The Africa economic boom is arguably the largest in terms of absolute value. Besides the already mentioned South African diamond exports, another important factor that contributes to the African economy is the volume of foreign direct investment (FDI). There has been a sharp increase in the number of multinational companies setting base in Africa over the past decade. This has helped African businesses to access the world market more easily and at very competitive prices. Some of these multinationals are taking advantage of the fact that the trade deficit with the USA is significantly reducing the cost of goods to the continent, and this has resulted in an increased demand for African manufactured goods.
Trade in commodities such as gold, oil, cocoa and timber has also increased dramatically over the past years, with a further increase expected in the next few years. Currently, the single largest trade deficit in the world is with the USA. However, if Africa was to develop faster economic growth, this deficit could soon narrow to become much less significant. The major beneficiaries of a faster pace of African economic growth are likely to be the large rural populations that have remained relatively untouched by industrialization.
The agricultural production in sub-Saharan Africa is also highly diversified, reflecting both the inability of agricultural land to support agricultural production in its current form and the rising importance of agricultural export markets to local producers. Increased access to international markets may open new trading opportunities for African farmers and thus widen the scope of diversification. However, increased trade also implies increased competition for African agricultural produce. Developing nation farmers have often relied on imported machinery and inputs to boost agricultural production. This may now be changing with increased FDI coming into the country, which could reduce the profitability of agricultural exports.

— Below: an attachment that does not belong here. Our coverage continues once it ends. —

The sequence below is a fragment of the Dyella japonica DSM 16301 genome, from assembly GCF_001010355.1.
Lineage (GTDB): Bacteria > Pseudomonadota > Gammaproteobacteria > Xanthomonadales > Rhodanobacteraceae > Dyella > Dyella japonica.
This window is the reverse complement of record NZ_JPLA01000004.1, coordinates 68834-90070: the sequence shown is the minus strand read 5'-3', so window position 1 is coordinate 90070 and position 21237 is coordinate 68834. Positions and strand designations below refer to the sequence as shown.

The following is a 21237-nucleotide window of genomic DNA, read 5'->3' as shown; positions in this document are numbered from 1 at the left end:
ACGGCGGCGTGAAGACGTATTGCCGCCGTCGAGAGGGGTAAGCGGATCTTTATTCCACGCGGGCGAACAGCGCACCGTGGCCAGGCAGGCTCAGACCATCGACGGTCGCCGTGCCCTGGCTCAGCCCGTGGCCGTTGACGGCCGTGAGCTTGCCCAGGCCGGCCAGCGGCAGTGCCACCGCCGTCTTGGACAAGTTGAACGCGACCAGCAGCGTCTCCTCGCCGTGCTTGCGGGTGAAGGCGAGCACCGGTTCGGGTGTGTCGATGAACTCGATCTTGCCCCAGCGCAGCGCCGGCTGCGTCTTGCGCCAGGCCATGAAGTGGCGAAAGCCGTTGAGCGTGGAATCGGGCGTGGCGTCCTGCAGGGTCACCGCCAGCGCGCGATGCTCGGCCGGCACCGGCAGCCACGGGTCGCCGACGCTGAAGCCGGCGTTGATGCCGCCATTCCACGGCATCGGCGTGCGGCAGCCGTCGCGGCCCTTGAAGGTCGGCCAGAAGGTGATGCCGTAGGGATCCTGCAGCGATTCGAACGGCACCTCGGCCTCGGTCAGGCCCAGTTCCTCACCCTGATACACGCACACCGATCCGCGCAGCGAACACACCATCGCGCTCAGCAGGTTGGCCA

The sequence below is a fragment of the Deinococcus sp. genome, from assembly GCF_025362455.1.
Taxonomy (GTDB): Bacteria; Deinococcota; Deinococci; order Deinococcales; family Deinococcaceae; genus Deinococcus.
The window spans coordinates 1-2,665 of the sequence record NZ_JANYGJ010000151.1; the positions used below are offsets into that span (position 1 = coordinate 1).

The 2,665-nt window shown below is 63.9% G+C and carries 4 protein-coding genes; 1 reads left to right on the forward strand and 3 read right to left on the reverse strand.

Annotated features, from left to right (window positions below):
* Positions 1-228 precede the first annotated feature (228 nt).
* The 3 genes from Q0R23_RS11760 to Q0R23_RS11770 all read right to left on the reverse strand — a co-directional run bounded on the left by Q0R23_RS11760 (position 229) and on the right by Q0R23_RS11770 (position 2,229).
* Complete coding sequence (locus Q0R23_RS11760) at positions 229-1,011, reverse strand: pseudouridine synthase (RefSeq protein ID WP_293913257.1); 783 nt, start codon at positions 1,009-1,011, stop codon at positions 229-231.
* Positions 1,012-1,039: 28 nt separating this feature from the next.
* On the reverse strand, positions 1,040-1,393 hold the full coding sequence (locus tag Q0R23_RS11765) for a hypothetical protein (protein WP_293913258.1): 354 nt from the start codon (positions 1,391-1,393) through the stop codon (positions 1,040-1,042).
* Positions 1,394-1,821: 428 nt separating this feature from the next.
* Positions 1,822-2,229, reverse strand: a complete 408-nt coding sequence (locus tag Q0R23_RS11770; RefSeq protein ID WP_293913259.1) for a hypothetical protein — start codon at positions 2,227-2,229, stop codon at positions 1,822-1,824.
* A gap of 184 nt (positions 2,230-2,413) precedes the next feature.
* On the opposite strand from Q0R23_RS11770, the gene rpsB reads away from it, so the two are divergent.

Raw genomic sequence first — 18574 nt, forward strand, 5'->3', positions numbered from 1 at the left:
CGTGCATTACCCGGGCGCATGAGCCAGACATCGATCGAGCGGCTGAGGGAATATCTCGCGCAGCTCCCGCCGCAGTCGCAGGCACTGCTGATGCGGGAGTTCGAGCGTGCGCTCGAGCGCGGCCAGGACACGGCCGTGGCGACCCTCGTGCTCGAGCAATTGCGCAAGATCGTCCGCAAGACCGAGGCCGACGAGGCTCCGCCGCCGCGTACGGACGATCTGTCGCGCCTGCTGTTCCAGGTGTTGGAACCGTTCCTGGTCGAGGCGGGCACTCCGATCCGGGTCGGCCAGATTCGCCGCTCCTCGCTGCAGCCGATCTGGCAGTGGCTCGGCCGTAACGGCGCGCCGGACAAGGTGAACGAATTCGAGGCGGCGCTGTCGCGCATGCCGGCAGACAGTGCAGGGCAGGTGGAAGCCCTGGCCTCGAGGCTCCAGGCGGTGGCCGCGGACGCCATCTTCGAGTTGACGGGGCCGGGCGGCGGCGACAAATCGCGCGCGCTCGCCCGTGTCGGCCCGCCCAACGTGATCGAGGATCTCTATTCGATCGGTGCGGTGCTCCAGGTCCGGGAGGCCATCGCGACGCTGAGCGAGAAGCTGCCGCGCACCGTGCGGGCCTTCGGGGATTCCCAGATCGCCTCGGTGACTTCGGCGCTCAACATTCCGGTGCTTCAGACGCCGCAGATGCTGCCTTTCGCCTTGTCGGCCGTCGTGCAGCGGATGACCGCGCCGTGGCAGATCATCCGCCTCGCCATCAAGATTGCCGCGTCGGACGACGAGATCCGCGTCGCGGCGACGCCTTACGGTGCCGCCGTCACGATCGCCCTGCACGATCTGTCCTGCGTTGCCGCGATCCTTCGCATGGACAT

The infrastructure in many African cities remains relatively poor, but this could improve as development occurs. Urbanization has been one of the biggest drivers of the economic diversification process in Africa over the past couple of decades. However, despite this growth there is still a sizeable gap between richer and poorer countries. The influx of highly educated professionals from developed countries is one of the driving factors behind this phenomenon.
Rapid political and economic developments in South Africa have also had an important impact on Africa's economic performance. The peace and unity achieved following the end of the Apartheid era encouraged more investment and migration to the country. This migration has been accompanied by an increase in cross-cultural employment across all sectors of the economy. As well as creating opportunities for better employment, this has also meant an increased demand for labour in various skilled occupations.
Africa's political and economic evolution offers promising prospects for African governments and businesses. Recent changes in . . . . . . the structures of the World Trade Organization have sparked a global response to Africa's economic situation. Given the size and magnitude of Africa's potential for economic growth, combined with the benefits of political stability, a stable and inclusive political environment is key to achieve African economic growth and contribute to its creation. This is why governments throughout the region must act quickly to mitigate any adverse effects on the economy that might result from political turmoil. Africa's economic diversification efforts are also underway to ensure that the region continues to enjoy a strong and resilient economic growth.